Reinstatement of removal
Reinstatement of removal refers to an immigration enforcement procedure in the United States where a previously deported immigrant can be deported in subsequent illegal entry encounters and, except in very limited circumstances, with no required judicial review.
- 1 History
- 2 Procedure and conditions
- 3 Related procedures
- 4 References
Existence before IIRIRA
Prior to the Illegal Immigration Reform and Immigrant Responsibility Act of 1996, reinstatement of removal only applied to people previously deported (not excluded) on grounds relating to certain criminal convictions, failing to register, falsification of documents, or security or terrorist related grounds.
Formalization in IIRIRA (1996, active since April 1997)
Reinstatement of removal was introduced in legislation as part of the Illegal Immigration Reform and Immigrant Responsibility Act of 1996, passed by the 104th United States Congress and signed into law by then-United States President Bill Clinton, and active as of April 1, 1997.
Subsequent changes and refinements
The practice of reinstatement of removal has refined and evolved through a mix of legislation, guidelines by immigration enforcement agencies, and court decisions. These include:
- The Legal Immigration Family Equity Act of 2000 established that those who had a pending application for adjustment of status in various categories could not be subject to reinstatement of removal.
- In three decisions between 2003 and 2005, various courts of appeals held that those who had affirmatively applied for adjustment of status prior to April 1, 1997, could not be subject to reinstatement of removal.
- In Fernandez-Vargas v. Gonzales (2006), the United States Supreme Court ruled that reinstatement of removal applied even for people who had re-entered the United States prior to April 1, 1997, if they had made no effort to adjust status prior to that date. This was in contrast to the general belief in the immigration law community at the time, that reinstatement of removal applied only if the most recent re-entry was on or after April 1, 1997.
Procedure and conditions
Reinstatement of removal may apply to aliens (people who not United States citizens or permanent residents) who satisfy all these conditions:
- The alien received a prior order of removal (or deportation or exclusion). This may have been expedited removal, stipulated removal, or removal or deportation through regular court proceedings.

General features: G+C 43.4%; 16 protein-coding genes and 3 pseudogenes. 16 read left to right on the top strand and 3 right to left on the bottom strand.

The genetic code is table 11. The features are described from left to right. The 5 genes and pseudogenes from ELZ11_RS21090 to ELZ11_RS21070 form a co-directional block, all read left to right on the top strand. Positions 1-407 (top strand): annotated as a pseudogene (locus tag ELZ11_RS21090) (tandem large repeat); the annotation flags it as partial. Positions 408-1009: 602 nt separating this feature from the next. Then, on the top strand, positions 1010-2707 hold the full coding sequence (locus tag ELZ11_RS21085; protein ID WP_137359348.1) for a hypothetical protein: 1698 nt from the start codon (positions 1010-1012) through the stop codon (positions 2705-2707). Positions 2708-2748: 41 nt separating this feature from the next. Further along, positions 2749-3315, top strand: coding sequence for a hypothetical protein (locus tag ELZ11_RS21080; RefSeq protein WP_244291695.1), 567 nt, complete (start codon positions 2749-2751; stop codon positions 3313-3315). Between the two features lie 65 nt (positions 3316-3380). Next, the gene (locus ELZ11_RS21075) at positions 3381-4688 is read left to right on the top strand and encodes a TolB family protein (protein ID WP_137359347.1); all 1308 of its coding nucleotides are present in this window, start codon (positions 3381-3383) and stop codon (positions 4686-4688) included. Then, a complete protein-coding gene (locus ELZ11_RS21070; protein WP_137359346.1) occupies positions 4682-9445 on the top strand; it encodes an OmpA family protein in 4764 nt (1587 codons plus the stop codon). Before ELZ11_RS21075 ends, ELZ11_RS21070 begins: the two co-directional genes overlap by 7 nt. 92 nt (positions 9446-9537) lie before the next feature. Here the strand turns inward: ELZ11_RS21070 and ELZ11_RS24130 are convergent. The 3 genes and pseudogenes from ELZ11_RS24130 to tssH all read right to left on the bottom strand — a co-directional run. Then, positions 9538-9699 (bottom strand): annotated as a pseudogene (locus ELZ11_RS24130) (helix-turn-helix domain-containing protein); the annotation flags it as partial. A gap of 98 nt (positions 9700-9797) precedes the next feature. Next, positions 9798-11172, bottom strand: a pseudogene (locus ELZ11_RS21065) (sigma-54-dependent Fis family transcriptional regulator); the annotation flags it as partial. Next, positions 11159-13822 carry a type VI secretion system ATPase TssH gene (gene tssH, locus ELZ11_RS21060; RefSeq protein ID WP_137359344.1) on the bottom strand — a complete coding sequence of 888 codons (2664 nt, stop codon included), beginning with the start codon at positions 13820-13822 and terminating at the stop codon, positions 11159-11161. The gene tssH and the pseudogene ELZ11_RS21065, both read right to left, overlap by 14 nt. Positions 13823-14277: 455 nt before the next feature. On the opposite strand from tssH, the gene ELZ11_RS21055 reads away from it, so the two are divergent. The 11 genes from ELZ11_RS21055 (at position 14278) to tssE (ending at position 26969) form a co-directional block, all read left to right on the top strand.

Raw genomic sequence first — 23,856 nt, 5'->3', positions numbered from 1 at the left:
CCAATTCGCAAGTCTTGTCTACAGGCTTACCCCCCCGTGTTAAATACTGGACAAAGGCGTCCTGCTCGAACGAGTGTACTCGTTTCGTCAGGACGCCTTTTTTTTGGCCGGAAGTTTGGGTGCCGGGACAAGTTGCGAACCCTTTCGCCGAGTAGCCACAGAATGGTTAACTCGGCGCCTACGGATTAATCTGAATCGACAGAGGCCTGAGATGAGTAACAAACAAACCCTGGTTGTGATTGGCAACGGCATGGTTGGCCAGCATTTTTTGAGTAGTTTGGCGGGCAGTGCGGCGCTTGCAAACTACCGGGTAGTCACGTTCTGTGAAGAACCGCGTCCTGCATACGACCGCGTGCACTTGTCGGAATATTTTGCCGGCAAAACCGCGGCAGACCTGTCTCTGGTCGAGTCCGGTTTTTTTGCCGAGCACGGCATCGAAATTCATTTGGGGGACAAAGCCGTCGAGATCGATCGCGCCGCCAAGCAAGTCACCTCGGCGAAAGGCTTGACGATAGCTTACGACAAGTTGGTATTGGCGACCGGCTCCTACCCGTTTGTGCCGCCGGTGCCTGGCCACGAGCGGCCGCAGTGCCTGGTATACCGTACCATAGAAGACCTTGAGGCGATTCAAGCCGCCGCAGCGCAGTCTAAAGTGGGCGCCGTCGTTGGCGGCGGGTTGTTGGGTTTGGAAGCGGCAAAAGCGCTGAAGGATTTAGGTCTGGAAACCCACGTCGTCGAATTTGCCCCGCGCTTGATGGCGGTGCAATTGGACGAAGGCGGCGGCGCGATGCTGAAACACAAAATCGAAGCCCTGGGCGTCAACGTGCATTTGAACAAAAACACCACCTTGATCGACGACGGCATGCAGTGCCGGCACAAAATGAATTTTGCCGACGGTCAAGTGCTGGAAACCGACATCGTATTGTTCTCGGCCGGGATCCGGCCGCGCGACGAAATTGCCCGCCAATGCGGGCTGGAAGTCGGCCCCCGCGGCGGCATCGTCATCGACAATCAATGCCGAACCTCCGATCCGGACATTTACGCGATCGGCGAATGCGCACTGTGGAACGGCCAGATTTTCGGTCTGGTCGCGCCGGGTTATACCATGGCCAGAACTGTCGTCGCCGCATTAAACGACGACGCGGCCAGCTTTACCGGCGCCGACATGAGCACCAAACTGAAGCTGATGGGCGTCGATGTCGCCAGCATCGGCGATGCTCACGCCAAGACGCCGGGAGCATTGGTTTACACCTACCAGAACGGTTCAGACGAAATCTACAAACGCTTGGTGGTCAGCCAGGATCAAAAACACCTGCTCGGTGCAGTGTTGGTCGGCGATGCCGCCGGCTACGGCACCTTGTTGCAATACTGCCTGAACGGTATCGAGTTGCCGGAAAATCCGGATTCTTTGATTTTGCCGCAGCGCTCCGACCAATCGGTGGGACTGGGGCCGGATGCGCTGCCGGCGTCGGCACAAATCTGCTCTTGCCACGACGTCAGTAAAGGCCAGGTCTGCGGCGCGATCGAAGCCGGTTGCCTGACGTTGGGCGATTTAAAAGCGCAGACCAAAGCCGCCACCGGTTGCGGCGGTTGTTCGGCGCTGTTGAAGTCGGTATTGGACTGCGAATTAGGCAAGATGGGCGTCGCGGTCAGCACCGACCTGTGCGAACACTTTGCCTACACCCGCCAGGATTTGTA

- The alien departed the United States after receiving the order. This includes both voluntary departure and forcible removal. The key requirement is that the alien received an order of removal, deportation, or exclusion (Note that if the alien did not depart, then the reinstatement of removal does not apply. However, the earlier removal can still be executed).
- The alien subsequently re-entered the United States without authorization.
- The alien is not currently in authorized status.
- None of the exceptions discussed in the Exceptions section apply to the alien.
Although the language of the statute refers only to prior orders of removal, section 309(d)(2) of the Illegal Immigration Reform and Immigrant Responsibility Act of 1996 clarifies that any reference in law to an order of removal should be interpreted to include orders of exclusion and deportation. Thus, reinstatement of removal applies to orders of removal, deportation, and exclusion.
Notice and opportunity to contest
- The officer provides the alien with a written notice of his or her determination (on Form I-871).
- The officer advises the alien that he or she may make a written or oral statement contesting the determination.
- If the alien wishes to make such a statement, the officer allows the alien to do so and considers whether the alien's statement warrants reconsideration of the determination.
After the officer has determined that the alien meets the conditions for deportation, the officer reinstates the previous order of exclusion, deportation, or removal.